How a Lifetime ISA works and how to use it to buy a house

We explain how a Lifetime ISA work and if they are worth it when trying to get onto the property ladder

How Lifetime ISAs work
How Lifetime ISAs work
(Image credit: Getty Images)

If you’re looking to buy your first home, saving into a Lifetime ISA (LISA) makes good sense, as you will benefit from a government bonus of up to £1,000 to help pay towards your first home or your pension (opens in new tab)

A LISA comes with the tax benefits of an ISA (individual savings account) and makes good sense if you’re saving for your first house deposit.

We take a look at how LISAs work and how to get free money from the government.

What is a Lifetime ISA? 

A LISA is a savings account offering a government bonus. You can save up to £4,000 a year in cash, or stocks and shares in a LISA, with the amount you put away boosted by 25%. So, that’s an extra £1 for every £4 you save – up to a maximum £1,000 bonus a year.

Your savings must be put towards buying your first home, or your retirement (otherwise you’ll pay a penalty, and more on that later). Like other types of ISAs, any interest you earn on cash or growth in the value of your investments is free from tax (opens in new tab)

Read how Natasha started investing in a lifetime ISA (opens in new tab) after overhauling her finances.

How does a LISA work?

If you save £1,000 into a LISA, for example, you’ll have £1,250 in your account, before interest and investment growth. If you save the maximum £4,000 a year, you’ll have a total of £5,000 in your account. 

Your can receive a LISA bonus and contribute to your account until age 50. That’s a maximum of £32,000 on top of your savings if you stashed £4,000 a year in a LISA from age 18. 

If you don’t put the savings towards buying a home, you cannot access your money until age 60 without penalty. 

Who can get a LISA? 

Not everyone can open a LISA. To get an account, and benefit from the bonus, you must be between the ages of 18 and 39, and a UK resident. 

Pros and cons

There are several things to consider before opening a LISA. 


  • A LISA is a simple account to set up and save into, and you benefit from the bonus on top of interest or investment growth.
  • If you’re buying as a couple, you can each have a LISA (unless one of you already owns a home) and benefit from both bonuses. 
  • You can use a LISA alongside other government schemes such as shared ownership or Help to Buy. 


  • Beware! If you withdraw some or all of your LISA savings before you turn 60 and don’t put this money towards a deposit, you’ll pay a 25% penalty. So if you’d saved £2,000 in a LISA, and received a £500 bonus, you’d have £2,500 saved. If you withdrew this money a year later, you’d pay a hefty £625 penalty. That’s unless it’s paid out on your death or on diagnosis of a terminal illness.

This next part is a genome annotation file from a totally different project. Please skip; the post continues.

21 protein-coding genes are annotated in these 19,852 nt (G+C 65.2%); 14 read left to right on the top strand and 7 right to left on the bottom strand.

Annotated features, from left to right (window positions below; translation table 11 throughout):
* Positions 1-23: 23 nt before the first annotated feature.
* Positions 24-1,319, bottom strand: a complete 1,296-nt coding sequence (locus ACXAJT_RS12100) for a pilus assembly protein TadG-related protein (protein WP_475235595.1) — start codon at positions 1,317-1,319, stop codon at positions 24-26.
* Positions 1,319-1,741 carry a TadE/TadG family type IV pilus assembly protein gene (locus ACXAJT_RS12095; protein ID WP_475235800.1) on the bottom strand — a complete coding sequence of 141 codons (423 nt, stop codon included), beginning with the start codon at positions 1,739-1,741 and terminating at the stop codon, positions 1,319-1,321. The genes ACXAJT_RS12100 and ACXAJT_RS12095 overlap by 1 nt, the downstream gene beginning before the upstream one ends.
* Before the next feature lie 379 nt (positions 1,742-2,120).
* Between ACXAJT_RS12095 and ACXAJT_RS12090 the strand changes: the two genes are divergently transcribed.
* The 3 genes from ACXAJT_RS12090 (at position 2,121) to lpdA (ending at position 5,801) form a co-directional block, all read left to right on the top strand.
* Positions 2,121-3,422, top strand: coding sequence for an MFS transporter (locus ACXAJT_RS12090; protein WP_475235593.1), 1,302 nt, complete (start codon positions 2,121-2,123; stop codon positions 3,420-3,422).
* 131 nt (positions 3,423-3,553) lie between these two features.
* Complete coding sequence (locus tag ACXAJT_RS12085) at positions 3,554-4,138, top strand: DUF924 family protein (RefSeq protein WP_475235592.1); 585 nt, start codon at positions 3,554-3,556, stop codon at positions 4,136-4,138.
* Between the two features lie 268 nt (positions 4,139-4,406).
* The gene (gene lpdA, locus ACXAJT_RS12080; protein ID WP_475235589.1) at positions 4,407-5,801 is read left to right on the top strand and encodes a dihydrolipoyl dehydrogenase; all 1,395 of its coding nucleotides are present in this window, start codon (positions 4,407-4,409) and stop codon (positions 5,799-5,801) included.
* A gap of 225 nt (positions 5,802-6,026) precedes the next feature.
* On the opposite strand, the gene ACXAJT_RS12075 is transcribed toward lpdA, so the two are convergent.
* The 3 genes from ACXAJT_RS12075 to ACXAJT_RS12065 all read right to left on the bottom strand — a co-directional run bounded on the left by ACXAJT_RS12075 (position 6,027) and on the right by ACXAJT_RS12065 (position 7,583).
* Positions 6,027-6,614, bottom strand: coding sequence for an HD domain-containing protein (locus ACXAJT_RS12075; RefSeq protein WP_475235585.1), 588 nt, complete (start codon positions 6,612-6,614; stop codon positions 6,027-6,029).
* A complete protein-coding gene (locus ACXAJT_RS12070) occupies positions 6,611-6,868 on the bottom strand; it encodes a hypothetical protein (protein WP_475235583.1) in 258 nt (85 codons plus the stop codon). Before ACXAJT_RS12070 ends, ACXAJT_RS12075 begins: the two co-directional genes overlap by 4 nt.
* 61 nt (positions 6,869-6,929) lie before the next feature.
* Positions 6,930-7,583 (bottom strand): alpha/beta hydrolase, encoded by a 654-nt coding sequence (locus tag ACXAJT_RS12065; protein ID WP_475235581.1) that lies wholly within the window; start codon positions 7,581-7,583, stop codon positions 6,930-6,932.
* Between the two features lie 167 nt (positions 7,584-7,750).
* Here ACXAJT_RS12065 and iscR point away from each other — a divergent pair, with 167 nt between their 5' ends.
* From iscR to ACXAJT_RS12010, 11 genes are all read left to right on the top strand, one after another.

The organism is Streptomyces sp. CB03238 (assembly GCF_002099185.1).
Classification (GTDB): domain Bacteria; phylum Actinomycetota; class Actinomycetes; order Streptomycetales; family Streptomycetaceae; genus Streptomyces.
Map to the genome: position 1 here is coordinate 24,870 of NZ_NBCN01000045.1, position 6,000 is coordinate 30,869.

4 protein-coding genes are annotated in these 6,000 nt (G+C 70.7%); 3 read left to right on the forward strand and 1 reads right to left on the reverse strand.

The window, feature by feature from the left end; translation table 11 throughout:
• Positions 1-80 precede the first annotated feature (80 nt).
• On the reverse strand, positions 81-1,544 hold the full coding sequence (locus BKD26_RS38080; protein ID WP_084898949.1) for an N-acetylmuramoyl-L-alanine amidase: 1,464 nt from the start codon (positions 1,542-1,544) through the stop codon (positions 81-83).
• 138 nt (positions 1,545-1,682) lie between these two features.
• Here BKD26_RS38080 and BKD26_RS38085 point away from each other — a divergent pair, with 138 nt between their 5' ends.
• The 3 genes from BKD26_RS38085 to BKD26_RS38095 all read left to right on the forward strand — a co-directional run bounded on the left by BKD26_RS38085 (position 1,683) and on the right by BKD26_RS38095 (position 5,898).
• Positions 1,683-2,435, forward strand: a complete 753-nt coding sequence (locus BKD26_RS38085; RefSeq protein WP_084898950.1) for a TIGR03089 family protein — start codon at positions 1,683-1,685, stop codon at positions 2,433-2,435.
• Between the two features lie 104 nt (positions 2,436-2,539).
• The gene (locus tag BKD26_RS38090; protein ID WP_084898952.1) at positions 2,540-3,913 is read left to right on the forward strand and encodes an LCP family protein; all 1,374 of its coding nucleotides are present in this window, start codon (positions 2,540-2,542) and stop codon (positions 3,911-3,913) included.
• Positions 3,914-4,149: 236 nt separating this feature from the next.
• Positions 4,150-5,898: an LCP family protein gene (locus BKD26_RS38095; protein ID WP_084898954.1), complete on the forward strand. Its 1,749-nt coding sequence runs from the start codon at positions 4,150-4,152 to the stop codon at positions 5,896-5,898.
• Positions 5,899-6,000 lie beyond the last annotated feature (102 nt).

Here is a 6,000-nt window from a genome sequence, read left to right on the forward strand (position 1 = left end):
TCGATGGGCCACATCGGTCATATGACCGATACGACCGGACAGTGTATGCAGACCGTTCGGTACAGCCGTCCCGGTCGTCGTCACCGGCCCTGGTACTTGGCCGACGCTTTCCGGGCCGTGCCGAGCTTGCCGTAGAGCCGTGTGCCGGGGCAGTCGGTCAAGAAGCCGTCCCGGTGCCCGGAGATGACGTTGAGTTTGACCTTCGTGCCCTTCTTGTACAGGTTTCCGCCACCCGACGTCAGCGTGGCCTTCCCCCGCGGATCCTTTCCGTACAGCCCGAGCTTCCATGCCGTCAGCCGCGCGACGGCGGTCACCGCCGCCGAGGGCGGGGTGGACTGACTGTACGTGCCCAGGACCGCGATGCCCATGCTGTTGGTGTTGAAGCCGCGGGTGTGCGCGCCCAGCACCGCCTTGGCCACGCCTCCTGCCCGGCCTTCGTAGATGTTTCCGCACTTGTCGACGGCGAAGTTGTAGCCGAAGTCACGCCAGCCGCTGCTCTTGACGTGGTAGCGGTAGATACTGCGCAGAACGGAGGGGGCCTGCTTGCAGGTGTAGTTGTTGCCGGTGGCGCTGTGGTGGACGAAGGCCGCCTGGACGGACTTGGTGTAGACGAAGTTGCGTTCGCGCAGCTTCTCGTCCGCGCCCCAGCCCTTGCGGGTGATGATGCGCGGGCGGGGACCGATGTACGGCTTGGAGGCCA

• There are rules if you’re putting your LISA savings towards a deposit. You must be buying a UK residential property with a mortgage worth no more than £450,000. 
  • A LISA isn’t a pension replacement. The 20% tax relief from a pension equals the LISA bonus (40% as a higher-rate taxpayer beats it hands down). But it could be a useful additional savings account.

How will you get the bonus? 

Your bonus is added to your account each month, but you have to hold the account for a year before you can put it towards a deposit. When you buy, the cash is handed from your LISA provider to your solicitor/conveyancer. Or, you can get hold of the money from age 60 for your retirement. 

Can you invest your money? 

Yes, and returns from stocks and shares (opens in new tab) tend to beat cash over the long term. However, if you’re saving towards a property deposit, cash is usually the best option to prevent your savings falling in value if the stock market tumbles and you need access to your money. 

How can you open a LISA? 

You can get a LISA from a range of banks, building societies, and investment providers. Shop around for the best rates (opens in new tab) using comparison sites such as and 

Can you have other ISAS? 

Yes. The maximum you can save in a LISA each tax year is part of your overall ISA allowance (£20,000 in the 2021/22 tax year). For example, if you saved £4,000 into a LISA, you can save up to £16,000 in other ISAs, such as cash ISAs (opens in new tab) and stocks and shares ISAs. 

Harriet Meyer
Harriet Meyer

Harriet Meyer is an award-winning freelance journalist and editor who specialises in personal finance and property. She has more than 15 years' experience writing for broadsheet newspapers, magazines and websites - which includes the Guardian and women's lifestyle magazines.  She has won national awards for ‘cutting through the jargon’ around subjects such as pensions and investments.